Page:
Author: Mahmoud Salem Posted March 7, 2014
“In the past few days, there has been lots of talk about the issue of running of presidential nomination,” said Field Marshal Abdel Fattah al-Sisi in a celebration for the students of the military academy and institutes. The general looked weary as he explained that he was not free to talk since he held the office of defense minister, but reassured people that he could not turn his back on something that the “majority of Egyptians want.” The crowd cheered, but their excitement did not translate itself on the general’s face. The man who reveled in the crowd’s adoration a few months ago, when he asked them to authorize him to fight terrorism, was gone; the man replacing him, as one Twitter user put it, almost looked as scared at the prospect of ruling Egypt as we are of having him as our ruler.
The reason behind his fatigue is understandable; after all, the countdown for official presidential nomination is drawing nigh, which means he has to leave his position as defense minister — which the new constitution secures for the next eight years — and campaign for the worst job in Egypt. He has to sell himself as a “civilian savior” while dealing with national embarrassments such as the military’s miracle AIDS-curing machine, a continuing insurgency in Sinai, a government that is all but broke and power cuts that are becoming a regular, daily feature in every Egyptian home — and it's not even summer yet.
The problems Egypt faces in the next few years are insurmountable, and the widely held belief among many in the Egyptian population that the Gulf will continue to bail us out and will open the money floodgates once Sisi becomes president seems like a delusional pipe dream, once one does the math. The new government is already expected to fail, given that they are facing bad economic conditions, alongside huge corruption and no political will to reform how the government functions. With foreign reserves dwindling, we no longer have any safety nets, and the waste we have in government due to our exceptional corruption is simply unsustainable. The Sisi believers don’t care about any of this, talking about him in messianic fervor, with expectations so high that they dwarf those of the most enthusiastic Obama fanatic circa 2008. Once Sisi becomes president, their prayer says, he will make the government run right, and will deliver us from all of our problems.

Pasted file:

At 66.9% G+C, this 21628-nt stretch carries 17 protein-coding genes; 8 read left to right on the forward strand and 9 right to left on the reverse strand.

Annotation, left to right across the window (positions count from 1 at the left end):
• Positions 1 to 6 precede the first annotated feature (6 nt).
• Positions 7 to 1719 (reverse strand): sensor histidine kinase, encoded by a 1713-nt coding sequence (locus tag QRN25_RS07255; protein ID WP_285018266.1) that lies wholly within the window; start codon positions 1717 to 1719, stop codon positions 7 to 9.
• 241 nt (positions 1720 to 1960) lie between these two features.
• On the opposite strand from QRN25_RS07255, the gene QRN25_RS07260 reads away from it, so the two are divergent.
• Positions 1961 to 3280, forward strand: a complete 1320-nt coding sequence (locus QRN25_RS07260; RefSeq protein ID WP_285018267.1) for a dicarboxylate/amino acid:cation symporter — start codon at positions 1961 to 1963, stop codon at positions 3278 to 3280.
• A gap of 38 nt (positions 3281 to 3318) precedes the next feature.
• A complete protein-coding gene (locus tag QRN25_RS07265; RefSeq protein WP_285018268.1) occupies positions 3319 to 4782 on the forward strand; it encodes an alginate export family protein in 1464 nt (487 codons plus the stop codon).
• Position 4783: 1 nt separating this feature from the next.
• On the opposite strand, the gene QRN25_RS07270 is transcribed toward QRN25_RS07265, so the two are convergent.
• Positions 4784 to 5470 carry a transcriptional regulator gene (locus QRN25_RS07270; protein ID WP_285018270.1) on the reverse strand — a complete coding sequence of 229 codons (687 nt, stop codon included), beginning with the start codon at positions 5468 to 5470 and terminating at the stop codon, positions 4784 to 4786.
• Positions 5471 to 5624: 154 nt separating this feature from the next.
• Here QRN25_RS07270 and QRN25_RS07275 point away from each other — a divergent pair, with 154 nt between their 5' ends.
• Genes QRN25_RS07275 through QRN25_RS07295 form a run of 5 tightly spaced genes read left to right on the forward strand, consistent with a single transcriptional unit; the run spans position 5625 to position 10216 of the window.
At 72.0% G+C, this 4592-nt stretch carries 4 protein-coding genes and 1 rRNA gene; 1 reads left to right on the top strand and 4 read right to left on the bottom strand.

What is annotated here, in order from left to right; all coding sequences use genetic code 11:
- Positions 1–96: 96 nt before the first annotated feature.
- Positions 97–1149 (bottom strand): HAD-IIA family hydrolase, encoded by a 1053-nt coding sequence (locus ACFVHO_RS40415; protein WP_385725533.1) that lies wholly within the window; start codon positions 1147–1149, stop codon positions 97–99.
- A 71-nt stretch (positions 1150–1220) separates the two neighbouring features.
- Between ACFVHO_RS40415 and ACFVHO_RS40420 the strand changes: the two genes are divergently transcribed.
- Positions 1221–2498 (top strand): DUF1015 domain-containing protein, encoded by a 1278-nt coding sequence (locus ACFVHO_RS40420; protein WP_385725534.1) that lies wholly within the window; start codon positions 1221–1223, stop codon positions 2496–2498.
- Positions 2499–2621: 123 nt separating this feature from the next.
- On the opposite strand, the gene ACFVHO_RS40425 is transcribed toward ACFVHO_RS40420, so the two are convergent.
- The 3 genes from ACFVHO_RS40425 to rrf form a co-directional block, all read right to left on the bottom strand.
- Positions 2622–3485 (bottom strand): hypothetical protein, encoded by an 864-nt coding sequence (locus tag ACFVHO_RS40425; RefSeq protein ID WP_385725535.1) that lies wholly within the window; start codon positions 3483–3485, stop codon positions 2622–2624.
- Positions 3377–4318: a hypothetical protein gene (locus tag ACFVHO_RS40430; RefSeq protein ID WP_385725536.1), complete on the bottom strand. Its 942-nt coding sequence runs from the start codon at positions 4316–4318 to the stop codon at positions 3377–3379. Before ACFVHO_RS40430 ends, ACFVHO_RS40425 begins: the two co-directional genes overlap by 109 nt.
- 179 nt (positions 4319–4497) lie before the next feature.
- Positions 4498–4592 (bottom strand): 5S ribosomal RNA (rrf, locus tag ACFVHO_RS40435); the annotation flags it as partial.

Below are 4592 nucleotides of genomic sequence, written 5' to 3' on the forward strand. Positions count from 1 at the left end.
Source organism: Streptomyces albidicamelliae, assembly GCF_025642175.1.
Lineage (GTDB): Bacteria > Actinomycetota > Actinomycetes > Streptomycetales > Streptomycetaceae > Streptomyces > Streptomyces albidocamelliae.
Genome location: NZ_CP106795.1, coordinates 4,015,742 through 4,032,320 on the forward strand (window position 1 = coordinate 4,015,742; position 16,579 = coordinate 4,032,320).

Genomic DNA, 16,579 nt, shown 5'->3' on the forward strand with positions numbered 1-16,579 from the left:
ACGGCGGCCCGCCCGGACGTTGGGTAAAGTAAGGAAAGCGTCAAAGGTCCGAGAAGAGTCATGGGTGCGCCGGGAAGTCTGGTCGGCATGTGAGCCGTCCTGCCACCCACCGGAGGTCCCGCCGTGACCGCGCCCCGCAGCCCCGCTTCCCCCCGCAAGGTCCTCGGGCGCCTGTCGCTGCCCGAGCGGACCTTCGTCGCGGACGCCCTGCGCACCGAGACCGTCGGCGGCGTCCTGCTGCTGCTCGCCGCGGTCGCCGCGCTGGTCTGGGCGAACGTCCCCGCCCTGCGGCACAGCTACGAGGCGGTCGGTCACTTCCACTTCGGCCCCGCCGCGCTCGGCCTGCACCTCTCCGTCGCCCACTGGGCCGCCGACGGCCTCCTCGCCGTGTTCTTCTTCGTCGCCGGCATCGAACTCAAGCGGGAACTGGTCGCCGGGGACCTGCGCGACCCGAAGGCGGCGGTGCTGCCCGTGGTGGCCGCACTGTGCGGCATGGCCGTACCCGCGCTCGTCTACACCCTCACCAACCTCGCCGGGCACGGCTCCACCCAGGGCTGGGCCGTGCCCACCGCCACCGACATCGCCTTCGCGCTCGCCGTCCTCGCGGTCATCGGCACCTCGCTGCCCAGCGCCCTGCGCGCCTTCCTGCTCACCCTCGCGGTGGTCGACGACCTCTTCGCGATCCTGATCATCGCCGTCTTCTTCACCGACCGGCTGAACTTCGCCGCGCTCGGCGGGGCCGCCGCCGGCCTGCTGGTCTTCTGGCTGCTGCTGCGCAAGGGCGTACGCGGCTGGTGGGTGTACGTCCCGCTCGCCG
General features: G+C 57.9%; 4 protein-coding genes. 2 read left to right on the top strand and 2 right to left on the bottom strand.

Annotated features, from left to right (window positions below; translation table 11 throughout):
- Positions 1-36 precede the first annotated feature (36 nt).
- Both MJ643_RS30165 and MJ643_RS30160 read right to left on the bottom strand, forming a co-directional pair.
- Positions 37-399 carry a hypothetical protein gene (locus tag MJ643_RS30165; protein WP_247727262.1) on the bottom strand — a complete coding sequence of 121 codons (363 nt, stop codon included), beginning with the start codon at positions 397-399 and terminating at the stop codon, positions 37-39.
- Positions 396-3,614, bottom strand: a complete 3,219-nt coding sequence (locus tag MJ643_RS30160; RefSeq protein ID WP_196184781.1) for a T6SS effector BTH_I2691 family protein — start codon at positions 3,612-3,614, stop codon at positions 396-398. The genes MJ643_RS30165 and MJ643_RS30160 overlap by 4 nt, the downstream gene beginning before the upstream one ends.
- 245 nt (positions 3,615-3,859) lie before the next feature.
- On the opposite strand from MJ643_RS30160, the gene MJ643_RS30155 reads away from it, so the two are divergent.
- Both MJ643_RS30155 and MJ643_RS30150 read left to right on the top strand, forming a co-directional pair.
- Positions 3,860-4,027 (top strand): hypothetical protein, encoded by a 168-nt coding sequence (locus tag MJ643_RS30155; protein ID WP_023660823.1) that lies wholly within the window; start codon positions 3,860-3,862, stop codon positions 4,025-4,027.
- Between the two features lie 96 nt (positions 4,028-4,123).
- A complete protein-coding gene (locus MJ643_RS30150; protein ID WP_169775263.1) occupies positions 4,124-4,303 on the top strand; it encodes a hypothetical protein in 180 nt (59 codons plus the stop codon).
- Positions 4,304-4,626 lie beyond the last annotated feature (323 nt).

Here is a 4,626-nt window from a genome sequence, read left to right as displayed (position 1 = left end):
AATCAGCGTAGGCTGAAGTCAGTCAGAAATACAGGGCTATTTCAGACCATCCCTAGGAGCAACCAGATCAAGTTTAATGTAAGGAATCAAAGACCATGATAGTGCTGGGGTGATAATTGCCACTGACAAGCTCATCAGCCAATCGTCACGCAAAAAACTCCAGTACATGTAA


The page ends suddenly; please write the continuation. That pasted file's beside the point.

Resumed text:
Let’s assume that the fanatics are right and a miracle takes place that turns the dysfunctional Egyptian government into one that is both functional and efficient. Let’s assume that he manages to end the corruption and the waste, and turn employees that are used to half-an-hour-a-day productivity to working day and night to solve our nation’s ills. Would that be enough? The answer is unfortunately no. Even if he manages to do all of this, he will still fail. Here is why:
The next president of Egypt has two main responsibilities: providing food and security; and without security, there will be no food. To achieve said security, Sisi will need to turn Egypt from being a political powder keg into a state of relative political stability. To achieve said stability, he has to make the two deals: one with the youth to get their buy-in, and one with the Islamists to end the political conflict. Unfortunately neither one of those deals is realistically achievable.